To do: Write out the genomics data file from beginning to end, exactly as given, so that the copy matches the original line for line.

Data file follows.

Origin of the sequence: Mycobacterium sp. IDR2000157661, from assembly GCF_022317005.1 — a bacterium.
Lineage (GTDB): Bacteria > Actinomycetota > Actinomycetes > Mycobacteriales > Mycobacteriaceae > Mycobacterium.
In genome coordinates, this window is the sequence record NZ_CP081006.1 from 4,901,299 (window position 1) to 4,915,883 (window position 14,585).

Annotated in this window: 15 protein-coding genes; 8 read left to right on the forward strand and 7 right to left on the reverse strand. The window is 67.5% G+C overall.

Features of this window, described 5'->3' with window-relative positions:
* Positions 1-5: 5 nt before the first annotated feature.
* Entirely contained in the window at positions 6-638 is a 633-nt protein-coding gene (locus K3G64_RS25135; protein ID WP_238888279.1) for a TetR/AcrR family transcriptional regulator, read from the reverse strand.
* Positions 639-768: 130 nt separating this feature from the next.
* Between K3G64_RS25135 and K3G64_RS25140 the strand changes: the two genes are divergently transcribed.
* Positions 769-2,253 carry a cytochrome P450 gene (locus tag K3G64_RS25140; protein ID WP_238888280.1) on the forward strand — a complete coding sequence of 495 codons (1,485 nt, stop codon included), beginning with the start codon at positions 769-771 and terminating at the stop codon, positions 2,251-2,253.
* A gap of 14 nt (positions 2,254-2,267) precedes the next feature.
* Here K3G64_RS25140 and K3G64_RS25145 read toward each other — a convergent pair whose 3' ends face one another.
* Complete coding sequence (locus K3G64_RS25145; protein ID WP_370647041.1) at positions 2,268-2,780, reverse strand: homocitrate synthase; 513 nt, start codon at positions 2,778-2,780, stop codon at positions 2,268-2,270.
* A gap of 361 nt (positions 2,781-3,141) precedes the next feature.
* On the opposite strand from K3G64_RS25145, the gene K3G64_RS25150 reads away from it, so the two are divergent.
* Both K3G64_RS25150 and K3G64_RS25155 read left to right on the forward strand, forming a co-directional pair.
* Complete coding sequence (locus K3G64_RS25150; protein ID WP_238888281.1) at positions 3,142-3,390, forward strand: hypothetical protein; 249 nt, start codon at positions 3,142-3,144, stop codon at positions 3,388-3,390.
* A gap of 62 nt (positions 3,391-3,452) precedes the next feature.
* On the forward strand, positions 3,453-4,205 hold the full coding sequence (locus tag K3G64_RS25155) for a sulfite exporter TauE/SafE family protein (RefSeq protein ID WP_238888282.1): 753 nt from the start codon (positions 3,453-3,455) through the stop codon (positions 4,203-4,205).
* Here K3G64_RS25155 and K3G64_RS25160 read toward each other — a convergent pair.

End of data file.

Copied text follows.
Origin of the sequence: Mycobacterium sp. IDR2000157661, from assembly GCF_022317005.1 — a bacterium.
Lineage (GTDB): Bacteria > Actinomycetota > Actinomycetes > Mycobacteriales > Mycobacteriaceae > Mycobacterium.
In genome coordinates, this window is the sequence record NZ_CP081006.1 from 4,901,299 (window position 1) to 4,915,883 (window position 14,585).

Annotated in this window: 15 protein-coding genes; 8 read left to right on the forward strand and 7 right to left on the reverse strand. The window is 67.5% G+C overall.

Features of this window, described 5'->3' with window-relative positions:
* Positions 1-5: 5 nt before the first annotated feature.
* Entirely contained in the window at positions 6-638 is a 633-nt protein-coding gene (locus K3G64_RS25135; protein ID WP_238888279.1) for a TetR/AcrR family transcriptional regulator, read from the reverse strand.
* Positions 639-768: 130 nt separating this feature from the next.
* Between K3G64_RS25135 and K3G64_RS25140 the strand changes: the two genes are divergently transcribed.
* Positions 769-2,253 carry a cytochrome P450 gene (locus tag K3G64_RS25140; protein ID WP_238888280.1) on the forward strand — a complete coding sequence of 495 codons (1,485 nt, stop codon included), beginning with the start codon at positions 769-771 and terminating at the stop codon, positions 2,251-2,253.
* A gap of 14 nt (positions 2,254-2,267) precedes the next feature.
* Here K3G64_RS25140 and K3G64_RS25145 read toward each other — a convergent pair whose 3' ends face one another.
* Complete coding sequence (locus K3G64_RS25145; protein ID WP_370647041.1) at positions 2,268-2,780, reverse strand: homocitrate synthase; 513 nt, start codon at positions 2,778-2,780, stop codon at positions 2,268-2,270.
* A gap of 361 nt (positions 2,781-3,141) precedes the next feature.
* On the opposite strand from K3G64_RS25145, the gene K3G64_RS25150 reads away from it, so the two are divergent.
* Both K3G64_RS25150 and K3G64_RS25155 read left to right on the forward strand, forming a co-directional pair.
* Complete coding sequence (locus K3G64_RS25150; protein ID WP_238888281.1) at positions 3,142-3,390, forward strand: hypothetical protein; 249 nt, start codon at positions 3,142-3,144, stop codon at positions 3,388-3,390.
* A gap of 62 nt (positions 3,391-3,452) precedes the next feature.
* On the forward strand, positions 3,453-4,205 hold the full coding sequence (locus tag K3G64_RS25155) for a sulfite exporter TauE/SafE family protein (RefSeq protein ID WP_238888282.1): 753 nt from the start codon (positions 3,453-3,455) through the stop codon (positions 4,203-4,205).
* Here K3G64_RS25155 and K3G64_RS25160 read toward each other — a convergent pair.